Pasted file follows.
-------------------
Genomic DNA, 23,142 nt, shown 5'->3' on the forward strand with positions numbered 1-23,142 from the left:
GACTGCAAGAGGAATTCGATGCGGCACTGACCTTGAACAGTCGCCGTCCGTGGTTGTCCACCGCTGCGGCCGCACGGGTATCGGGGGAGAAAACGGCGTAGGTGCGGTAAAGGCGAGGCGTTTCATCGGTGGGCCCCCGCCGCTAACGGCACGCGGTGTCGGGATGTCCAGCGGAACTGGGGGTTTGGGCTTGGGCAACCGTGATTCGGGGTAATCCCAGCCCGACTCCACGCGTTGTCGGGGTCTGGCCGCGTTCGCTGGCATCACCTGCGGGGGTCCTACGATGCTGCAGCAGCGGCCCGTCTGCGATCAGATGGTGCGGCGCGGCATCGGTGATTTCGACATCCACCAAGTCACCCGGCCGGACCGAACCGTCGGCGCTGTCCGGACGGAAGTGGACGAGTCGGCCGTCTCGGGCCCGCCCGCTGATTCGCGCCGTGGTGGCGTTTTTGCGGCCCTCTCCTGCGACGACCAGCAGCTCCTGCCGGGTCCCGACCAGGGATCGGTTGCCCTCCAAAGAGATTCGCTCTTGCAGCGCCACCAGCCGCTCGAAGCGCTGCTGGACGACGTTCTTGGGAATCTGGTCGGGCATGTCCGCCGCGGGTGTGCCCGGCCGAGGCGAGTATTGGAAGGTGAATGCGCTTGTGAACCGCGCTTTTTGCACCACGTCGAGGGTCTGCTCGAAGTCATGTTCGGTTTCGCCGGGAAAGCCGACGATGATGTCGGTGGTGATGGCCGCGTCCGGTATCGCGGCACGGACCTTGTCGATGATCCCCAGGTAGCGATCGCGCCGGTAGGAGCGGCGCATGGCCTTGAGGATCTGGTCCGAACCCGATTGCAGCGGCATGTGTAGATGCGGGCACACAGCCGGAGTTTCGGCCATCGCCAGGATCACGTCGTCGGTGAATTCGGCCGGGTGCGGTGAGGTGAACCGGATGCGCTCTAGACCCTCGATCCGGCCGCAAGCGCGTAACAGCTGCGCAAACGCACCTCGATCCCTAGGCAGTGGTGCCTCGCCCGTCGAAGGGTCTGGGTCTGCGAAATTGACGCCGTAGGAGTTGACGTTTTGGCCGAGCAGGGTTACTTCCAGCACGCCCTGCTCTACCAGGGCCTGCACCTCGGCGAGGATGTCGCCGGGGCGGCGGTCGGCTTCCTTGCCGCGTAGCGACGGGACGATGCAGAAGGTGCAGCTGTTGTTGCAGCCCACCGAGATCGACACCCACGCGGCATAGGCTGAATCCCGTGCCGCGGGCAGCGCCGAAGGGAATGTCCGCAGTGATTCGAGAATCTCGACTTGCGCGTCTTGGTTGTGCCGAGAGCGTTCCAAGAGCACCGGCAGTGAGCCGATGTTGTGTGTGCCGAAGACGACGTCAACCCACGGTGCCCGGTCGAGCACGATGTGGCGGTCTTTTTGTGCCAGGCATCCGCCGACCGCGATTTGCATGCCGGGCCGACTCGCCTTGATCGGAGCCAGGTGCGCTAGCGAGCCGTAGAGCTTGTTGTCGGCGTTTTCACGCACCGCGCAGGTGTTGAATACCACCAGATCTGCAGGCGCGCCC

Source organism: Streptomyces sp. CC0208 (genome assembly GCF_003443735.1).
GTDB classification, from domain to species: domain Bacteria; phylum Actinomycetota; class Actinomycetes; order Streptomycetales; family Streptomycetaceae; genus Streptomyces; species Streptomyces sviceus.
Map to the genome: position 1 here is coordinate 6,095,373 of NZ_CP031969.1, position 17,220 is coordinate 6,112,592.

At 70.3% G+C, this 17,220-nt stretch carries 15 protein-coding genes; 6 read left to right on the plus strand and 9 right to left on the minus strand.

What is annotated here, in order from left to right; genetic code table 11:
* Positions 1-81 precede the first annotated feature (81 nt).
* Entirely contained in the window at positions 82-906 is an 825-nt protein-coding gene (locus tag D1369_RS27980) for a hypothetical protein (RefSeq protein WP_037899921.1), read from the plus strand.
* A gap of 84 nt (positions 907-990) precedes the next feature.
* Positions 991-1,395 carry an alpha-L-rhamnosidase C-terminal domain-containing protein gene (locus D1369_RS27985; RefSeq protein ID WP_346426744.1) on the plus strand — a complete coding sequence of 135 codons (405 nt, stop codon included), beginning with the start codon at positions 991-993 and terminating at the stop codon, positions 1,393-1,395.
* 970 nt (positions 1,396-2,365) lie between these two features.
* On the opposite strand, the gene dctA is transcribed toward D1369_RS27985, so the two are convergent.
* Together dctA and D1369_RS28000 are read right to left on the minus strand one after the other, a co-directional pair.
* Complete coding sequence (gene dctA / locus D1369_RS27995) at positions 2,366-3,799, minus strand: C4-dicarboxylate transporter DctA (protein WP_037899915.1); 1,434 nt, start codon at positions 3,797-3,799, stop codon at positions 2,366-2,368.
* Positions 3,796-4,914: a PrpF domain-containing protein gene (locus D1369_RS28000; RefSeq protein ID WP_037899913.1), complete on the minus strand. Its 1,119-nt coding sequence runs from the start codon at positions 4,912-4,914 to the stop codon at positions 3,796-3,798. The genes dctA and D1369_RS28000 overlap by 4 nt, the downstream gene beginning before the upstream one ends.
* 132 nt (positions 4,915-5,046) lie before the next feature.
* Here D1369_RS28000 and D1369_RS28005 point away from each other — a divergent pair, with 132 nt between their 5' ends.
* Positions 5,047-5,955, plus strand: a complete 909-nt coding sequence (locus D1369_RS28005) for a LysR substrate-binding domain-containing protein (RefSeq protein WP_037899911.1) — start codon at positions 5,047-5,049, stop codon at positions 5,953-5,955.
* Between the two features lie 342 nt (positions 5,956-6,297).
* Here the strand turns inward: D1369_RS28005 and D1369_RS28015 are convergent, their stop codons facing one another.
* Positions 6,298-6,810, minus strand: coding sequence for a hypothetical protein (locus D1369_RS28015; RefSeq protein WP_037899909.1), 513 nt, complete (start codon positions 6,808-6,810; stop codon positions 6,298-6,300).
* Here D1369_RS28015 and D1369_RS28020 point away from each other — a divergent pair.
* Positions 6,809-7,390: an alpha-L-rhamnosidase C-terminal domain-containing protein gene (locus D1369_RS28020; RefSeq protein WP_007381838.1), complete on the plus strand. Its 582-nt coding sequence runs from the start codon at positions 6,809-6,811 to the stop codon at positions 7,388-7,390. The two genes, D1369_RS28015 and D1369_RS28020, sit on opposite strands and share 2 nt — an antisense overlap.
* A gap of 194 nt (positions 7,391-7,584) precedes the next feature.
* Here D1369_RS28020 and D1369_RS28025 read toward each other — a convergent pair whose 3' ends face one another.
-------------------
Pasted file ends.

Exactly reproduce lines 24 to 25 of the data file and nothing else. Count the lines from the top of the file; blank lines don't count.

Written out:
* Positions 6,809-7,390: an alpha-L-rhamnosidase C-terminal domain-containing protein gene (locus D1369_RS28020; RefSeq protein WP_007381838.1), complete on the plus strand. Its 582-nt coding sequence runs from the start codon at positions 6,809-6,811 to the stop codon at positions 7,388-7,390. The two genes, D1369_RS28015 and D1369_RS28020, sit on opposite strands and share 2 nt — an antisense overlap.
* A gap of 194 nt (positions 7,391-7,584) precedes the next feature.